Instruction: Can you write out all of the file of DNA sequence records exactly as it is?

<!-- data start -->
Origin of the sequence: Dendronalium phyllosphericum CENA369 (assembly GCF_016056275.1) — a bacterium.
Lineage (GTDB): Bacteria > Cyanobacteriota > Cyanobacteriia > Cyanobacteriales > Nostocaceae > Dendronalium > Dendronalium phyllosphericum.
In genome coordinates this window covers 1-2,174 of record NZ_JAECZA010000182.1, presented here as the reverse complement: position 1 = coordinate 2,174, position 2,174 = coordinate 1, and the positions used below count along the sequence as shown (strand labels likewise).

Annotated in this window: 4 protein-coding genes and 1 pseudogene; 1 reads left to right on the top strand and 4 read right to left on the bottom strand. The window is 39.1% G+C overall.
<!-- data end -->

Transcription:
Origin of the sequence: Dendronalium phyllosphericum CENA369 (assembly GCF_016056275.1) — a bacterium.
Lineage (GTDB): Bacteria > Cyanobacteriota > Cyanobacteriia > Cyanobacteriales > Nostocaceae > Dendronalium > Dendronalium phyllosphericum.
In genome coordinates this window covers 1-2,174 of record NZ_JAECZA010000182.1, presented here as the reverse complement: position 1 = coordinate 2,174, position 2,174 = coordinate 1, and the positions used below count along the sequence as shown (strand labels likewise).

Annotated in this window: 4 protein-coding genes and 1 pseudogene; 1 reads left to right on the top strand and 4 read right to left on the bottom strand. The window is 39.1% G+C overall.